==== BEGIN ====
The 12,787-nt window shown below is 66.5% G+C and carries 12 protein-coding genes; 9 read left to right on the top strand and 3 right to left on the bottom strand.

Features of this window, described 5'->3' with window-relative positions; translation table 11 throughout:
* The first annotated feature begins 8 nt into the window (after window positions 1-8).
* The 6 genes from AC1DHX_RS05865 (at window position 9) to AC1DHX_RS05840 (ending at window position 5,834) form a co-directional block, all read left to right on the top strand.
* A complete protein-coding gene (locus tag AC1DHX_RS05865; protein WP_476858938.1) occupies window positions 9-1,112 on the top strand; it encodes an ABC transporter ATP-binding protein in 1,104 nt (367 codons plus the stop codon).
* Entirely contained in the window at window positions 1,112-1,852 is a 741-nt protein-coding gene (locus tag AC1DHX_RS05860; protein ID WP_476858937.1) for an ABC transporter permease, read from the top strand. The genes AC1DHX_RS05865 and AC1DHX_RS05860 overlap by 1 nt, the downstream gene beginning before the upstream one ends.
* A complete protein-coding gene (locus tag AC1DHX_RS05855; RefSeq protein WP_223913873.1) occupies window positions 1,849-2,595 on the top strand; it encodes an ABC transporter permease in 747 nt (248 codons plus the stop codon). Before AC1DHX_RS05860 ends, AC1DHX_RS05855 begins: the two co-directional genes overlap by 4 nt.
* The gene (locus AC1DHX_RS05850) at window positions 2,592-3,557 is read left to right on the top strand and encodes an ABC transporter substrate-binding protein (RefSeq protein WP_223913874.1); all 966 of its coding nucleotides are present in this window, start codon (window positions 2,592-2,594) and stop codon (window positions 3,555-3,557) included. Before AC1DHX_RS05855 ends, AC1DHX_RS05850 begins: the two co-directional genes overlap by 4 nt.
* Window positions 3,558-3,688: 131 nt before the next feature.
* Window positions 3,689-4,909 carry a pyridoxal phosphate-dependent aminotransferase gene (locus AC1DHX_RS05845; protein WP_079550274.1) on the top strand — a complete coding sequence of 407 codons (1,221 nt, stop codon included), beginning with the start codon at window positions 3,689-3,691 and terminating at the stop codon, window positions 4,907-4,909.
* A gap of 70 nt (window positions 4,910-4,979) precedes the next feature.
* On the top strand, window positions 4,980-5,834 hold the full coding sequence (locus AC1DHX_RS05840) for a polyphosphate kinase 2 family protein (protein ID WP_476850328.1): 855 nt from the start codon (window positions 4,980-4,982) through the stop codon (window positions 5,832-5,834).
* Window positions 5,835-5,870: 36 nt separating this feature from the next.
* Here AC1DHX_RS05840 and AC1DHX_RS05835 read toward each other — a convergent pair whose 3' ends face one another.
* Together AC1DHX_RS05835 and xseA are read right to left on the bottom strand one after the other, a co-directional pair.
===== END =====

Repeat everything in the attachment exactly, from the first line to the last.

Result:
The 12,787-nt window shown below is 66.5% G+C and carries 12 protein-coding genes; 9 read left to right on the top strand and 3 right to left on the bottom strand.

Features of this window, described 5'->3' with window-relative positions; translation table 11 throughout:
* The first annotated feature begins 8 nt into the window (after window positions 1-8).
* The 6 genes from AC1DHX_RS05865 (at window position 9) to AC1DHX_RS05840 (ending at window position 5,834) form a co-directional block, all read left to right on the top strand.
* A complete protein-coding gene (locus tag AC1DHX_RS05865; protein WP_476858938.1) occupies window positions 9-1,112 on the top strand; it encodes an ABC transporter ATP-binding protein in 1,104 nt (367 codons plus the stop codon).
* Entirely contained in the window at window positions 1,112-1,852 is a 741-nt protein-coding gene (locus tag AC1DHX_RS05860; protein ID WP_476858937.1) for an ABC transporter permease, read from the top strand. The genes AC1DHX_RS05865 and AC1DHX_RS05860 overlap by 1 nt, the downstream gene beginning before the upstream one ends.
* A complete protein-coding gene (locus tag AC1DHX_RS05855; RefSeq protein WP_223913873.1) occupies window positions 1,849-2,595 on the top strand; it encodes an ABC transporter permease in 747 nt (248 codons plus the stop codon). Before AC1DHX_RS05860 ends, AC1DHX_RS05855 begins: the two co-directional genes overlap by 4 nt.
* The gene (locus AC1DHX_RS05850) at window positions 2,592-3,557 is read left to right on the top strand and encodes an ABC transporter substrate-binding protein (RefSeq protein WP_223913874.1); all 966 of its coding nucleotides are present in this window, start codon (window positions 2,592-2,594) and stop codon (window positions 3,555-3,557) included. Before AC1DHX_RS05855 ends, AC1DHX_RS05850 begins: the two co-directional genes overlap by 4 nt.
* Window positions 3,558-3,688: 131 nt before the next feature.
* Window positions 3,689-4,909 carry a pyridoxal phosphate-dependent aminotransferase gene (locus AC1DHX_RS05845; protein WP_079550274.1) on the top strand — a complete coding sequence of 407 codons (1,221 nt, stop codon included), beginning with the start codon at window positions 3,689-3,691 and terminating at the stop codon, window positions 4,907-4,909.
* A gap of 70 nt (window positions 4,910-4,979) precedes the next feature.
* On the top strand, window positions 4,980-5,834 hold the full coding sequence (locus AC1DHX_RS05840) for a polyphosphate kinase 2 family protein (protein ID WP_476850328.1): 855 nt from the start codon (window positions 4,980-4,982) through the stop codon (window positions 5,832-5,834).
* Window positions 5,835-5,870: 36 nt separating this feature from the next.
* Here AC1DHX_RS05840 and AC1DHX_RS05835 read toward each other — a convergent pair whose 3' ends face one another.
* Together AC1DHX_RS05835 and xseA are read right to left on the bottom strand one after the other, a co-directional pair.